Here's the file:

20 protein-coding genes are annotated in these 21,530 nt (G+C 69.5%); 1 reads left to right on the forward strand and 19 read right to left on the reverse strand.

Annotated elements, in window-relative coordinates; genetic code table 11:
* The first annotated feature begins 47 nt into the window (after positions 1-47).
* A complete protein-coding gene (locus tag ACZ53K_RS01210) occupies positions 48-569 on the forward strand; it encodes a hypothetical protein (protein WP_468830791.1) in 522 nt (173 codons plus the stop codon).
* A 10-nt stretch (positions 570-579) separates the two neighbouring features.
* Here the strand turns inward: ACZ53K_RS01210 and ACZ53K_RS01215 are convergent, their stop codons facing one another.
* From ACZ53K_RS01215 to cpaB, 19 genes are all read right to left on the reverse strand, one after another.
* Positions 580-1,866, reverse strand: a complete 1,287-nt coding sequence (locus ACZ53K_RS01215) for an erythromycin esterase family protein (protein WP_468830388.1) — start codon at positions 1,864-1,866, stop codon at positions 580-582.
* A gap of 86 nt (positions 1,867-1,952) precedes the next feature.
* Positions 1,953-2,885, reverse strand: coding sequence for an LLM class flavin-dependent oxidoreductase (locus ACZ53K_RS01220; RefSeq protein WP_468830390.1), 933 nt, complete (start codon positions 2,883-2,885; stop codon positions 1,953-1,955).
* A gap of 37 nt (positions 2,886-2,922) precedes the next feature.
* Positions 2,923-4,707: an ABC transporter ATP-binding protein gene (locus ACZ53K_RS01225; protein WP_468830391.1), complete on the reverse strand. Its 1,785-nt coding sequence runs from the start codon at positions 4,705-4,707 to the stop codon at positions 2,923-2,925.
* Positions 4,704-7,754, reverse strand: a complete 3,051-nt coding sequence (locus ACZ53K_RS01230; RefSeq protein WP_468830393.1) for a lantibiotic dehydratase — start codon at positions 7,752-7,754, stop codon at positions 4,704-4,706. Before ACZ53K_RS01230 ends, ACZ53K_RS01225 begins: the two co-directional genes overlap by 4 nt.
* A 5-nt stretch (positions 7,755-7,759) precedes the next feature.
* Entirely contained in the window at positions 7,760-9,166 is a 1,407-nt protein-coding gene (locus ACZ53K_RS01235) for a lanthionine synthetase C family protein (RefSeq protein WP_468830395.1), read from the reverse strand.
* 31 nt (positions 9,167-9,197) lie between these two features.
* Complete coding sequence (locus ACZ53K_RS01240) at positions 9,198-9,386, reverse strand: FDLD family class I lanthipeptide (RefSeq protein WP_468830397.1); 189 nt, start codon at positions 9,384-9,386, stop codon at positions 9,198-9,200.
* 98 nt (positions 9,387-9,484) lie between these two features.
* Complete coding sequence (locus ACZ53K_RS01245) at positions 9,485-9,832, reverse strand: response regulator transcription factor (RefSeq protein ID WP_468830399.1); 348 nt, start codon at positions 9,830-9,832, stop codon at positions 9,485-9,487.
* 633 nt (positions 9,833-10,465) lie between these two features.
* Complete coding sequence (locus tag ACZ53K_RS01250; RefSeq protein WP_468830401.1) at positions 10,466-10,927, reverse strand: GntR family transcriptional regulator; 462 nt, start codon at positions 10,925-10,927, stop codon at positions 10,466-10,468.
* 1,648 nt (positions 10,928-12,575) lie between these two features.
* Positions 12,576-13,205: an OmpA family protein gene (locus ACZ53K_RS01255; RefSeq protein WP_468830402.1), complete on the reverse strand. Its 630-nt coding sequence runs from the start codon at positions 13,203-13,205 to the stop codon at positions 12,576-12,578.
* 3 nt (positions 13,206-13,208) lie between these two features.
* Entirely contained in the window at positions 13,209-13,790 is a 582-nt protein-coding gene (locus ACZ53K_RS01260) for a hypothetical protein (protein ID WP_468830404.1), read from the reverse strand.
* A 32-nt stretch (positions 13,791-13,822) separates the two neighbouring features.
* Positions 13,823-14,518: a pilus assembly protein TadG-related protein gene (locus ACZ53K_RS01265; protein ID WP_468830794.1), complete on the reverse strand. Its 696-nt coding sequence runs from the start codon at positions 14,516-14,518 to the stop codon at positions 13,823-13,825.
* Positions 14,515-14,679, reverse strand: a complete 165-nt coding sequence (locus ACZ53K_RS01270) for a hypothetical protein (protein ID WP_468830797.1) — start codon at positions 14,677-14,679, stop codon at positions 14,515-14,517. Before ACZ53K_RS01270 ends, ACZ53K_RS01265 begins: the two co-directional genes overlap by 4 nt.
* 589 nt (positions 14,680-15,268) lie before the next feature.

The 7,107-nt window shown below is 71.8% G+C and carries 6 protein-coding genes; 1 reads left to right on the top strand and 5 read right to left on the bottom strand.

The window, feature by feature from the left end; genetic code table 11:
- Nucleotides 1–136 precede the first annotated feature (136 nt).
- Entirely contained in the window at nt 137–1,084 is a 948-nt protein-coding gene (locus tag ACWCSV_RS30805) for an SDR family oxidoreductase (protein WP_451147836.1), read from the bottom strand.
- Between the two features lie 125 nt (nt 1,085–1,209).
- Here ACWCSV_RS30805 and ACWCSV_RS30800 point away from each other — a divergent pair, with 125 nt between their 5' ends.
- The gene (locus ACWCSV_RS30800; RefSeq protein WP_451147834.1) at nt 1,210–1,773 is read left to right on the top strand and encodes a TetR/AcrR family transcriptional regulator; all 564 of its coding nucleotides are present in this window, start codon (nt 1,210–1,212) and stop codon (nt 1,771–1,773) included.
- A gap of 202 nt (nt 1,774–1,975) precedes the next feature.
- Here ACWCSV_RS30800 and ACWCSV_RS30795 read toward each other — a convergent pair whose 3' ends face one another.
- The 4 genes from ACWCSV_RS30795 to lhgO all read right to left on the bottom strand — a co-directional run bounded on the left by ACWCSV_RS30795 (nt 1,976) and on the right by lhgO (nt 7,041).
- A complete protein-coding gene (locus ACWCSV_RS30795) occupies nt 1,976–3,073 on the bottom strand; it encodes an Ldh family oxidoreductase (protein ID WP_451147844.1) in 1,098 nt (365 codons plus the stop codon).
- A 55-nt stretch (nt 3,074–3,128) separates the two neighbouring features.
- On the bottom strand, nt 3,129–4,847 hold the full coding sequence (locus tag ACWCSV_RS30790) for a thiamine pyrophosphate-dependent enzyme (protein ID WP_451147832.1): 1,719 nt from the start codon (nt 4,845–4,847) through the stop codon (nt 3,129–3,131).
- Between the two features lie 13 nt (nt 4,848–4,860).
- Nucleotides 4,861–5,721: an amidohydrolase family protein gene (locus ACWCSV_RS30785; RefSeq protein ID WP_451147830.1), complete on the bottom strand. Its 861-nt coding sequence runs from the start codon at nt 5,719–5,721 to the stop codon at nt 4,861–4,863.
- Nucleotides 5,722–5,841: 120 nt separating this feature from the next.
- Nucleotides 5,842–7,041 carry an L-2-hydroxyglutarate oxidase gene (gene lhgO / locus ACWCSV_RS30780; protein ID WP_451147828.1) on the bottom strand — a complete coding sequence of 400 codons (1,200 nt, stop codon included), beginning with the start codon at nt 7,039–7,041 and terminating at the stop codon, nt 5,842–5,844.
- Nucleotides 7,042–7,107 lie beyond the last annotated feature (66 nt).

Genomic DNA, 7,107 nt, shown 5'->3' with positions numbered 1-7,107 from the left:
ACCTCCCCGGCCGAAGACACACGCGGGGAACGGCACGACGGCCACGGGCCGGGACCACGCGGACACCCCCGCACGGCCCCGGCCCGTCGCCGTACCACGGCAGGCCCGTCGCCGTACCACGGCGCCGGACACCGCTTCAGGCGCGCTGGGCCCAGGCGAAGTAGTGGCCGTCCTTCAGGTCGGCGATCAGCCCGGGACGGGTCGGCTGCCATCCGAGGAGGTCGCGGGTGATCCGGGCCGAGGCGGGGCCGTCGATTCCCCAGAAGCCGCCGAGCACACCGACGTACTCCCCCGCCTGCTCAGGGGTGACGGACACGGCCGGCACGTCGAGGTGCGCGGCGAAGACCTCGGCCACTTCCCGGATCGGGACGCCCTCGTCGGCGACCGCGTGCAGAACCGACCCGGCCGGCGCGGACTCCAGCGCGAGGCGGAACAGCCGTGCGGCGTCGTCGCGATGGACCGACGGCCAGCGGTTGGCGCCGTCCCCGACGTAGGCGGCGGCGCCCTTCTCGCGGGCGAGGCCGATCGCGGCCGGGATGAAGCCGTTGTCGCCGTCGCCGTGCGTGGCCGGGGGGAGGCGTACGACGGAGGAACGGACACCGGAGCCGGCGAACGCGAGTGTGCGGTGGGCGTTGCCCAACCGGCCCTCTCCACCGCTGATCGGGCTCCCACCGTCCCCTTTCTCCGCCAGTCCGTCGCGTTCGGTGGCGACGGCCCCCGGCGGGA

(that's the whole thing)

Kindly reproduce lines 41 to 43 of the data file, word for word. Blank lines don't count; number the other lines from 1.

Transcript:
- A 55-nt stretch (nt 3,074–3,128) separates the two neighbouring features.
- On the bottom strand, nt 3,129–4,847 hold the full coding sequence (locus tag ACWCSV_RS30790) for a thiamine pyrophosphate-dependent enzyme (protein ID WP_451147832.1): 1,719 nt from the start codon (nt 4,845–4,847) through the stop codon (nt 3,129–3,131).
- Between the two features lie 13 nt (nt 4,848–4,860).